Says Jasper, “Finding an owner who would rent out their place for the less fortunate was a mighty challenge. Channelising and raising funds was also a challenge but thankfully, we have been able to pay our bills on time till date.”
Jasper usually receives a lot of calls from police, press and general public requesting him to rescue a homeless man or woman on the road. He asks them to send him a picture, which enables him to gauge if the case is genuine or not. “We pick up people who are only in dying condition and not beggars. Sometimes, we have to deal with mentally unsound people. We may have to force them into the vehicle with the help of cops. Once they are in our home, with all the love and care rained upon them, they gain trust and open up to us. Many alcoholics and drug addicts have come to our home and recuperated from their addictions,” Jasper says with a glint in his eyes.
This millennial gets his funds for the home with the help of social media. He posts a small write-up about the rescued ones online, along with a link to donate. They also do live videos on Facebook from the rescue spot so that people get to learn about what is happening on the field. (www.facebook.com/jasperpaul) “No edits, no sugar coating, no background music, just raw footage from the field and it has proved advantageous,” he smiles. “Some working professionals enlist the support of their company in donating items for our home as well,” Jasper adds.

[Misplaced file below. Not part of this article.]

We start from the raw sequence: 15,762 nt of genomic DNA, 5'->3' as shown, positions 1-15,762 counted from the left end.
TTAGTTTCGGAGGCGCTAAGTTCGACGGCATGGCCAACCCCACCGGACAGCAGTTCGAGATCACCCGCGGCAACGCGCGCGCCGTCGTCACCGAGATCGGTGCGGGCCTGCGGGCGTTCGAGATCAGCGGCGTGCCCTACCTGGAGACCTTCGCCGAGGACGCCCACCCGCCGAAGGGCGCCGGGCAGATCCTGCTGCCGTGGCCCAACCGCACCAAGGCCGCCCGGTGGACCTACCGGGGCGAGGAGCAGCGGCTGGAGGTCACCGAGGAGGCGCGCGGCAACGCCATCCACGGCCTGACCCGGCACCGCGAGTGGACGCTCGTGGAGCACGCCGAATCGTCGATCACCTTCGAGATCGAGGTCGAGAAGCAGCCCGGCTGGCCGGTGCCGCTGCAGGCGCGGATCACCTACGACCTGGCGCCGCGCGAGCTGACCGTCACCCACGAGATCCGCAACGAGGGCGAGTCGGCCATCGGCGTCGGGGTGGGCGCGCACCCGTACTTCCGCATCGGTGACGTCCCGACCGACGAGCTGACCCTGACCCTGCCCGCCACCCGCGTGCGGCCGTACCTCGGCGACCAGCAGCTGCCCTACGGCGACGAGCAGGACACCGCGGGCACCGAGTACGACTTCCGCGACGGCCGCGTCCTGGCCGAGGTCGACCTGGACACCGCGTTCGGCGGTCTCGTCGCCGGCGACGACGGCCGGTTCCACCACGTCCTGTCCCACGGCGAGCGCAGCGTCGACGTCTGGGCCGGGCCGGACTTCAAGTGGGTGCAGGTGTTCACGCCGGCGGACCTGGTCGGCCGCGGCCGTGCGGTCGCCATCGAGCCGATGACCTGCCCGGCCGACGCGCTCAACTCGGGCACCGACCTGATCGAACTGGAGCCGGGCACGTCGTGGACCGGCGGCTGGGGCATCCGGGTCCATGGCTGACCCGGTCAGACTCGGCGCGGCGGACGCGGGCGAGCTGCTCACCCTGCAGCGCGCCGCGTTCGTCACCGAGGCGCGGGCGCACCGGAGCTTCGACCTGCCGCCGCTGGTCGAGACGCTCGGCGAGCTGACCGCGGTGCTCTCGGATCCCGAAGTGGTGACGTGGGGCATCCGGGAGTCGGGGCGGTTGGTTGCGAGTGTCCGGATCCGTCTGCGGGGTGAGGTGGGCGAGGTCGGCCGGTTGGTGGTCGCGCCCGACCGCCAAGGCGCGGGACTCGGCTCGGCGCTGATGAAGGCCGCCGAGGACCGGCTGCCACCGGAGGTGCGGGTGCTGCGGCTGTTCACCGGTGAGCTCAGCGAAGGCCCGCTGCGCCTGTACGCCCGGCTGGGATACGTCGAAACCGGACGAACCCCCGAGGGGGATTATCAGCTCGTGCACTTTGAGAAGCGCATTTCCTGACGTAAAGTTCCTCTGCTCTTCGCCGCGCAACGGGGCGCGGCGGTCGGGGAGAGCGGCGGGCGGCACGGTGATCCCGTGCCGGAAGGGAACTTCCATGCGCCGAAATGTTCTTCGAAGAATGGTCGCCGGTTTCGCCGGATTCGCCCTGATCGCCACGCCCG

This man with a golden heart did his schooling from St Michael’s High School, Hyderabad, intermediate from Loyola Junior College and engineering in computer science from St Peter’s Engineering College. Jasper is also a musician, who is into vocal music, guitar, keyboard and drums. He plays for a band in church. He had done a month-long internship at Amazon and later switched to full-time social service. He took intensive training in first aid and has saved more than 15 accident victims so far.
The Second Chance Home in Sainikpuri is equipped with 10 beds. They have doctors and psychiatrists paying a visit almost twice a week. They also have nurses to administer saline and medicines round the clock. From a strict diet menu to TV, carrom board, books, newspapers and gardening, the home has it all.
“Our Ghatkesar home can accommodate around 40 people and it has space for people to move around freely. We have a garden, where we grow our own vegetables and it is all maintained by the residents. We also house animals such as dogs and cats which is an active stress buster for the residents. They often go and sleep with the residents and it is a good sight to watch them pet these animals. We are planning to start two more centres in Uppal and Medipally,” he shares.
As their work entails dealing with a lot of pain, foul smell and infection, they don’t encourage volunteers to work on those lines. Instead, they are asked to help with other aspects. “However, I have six full-time paid staff who take care of the residents 24X7,” he concludes.
— Purnima Sriram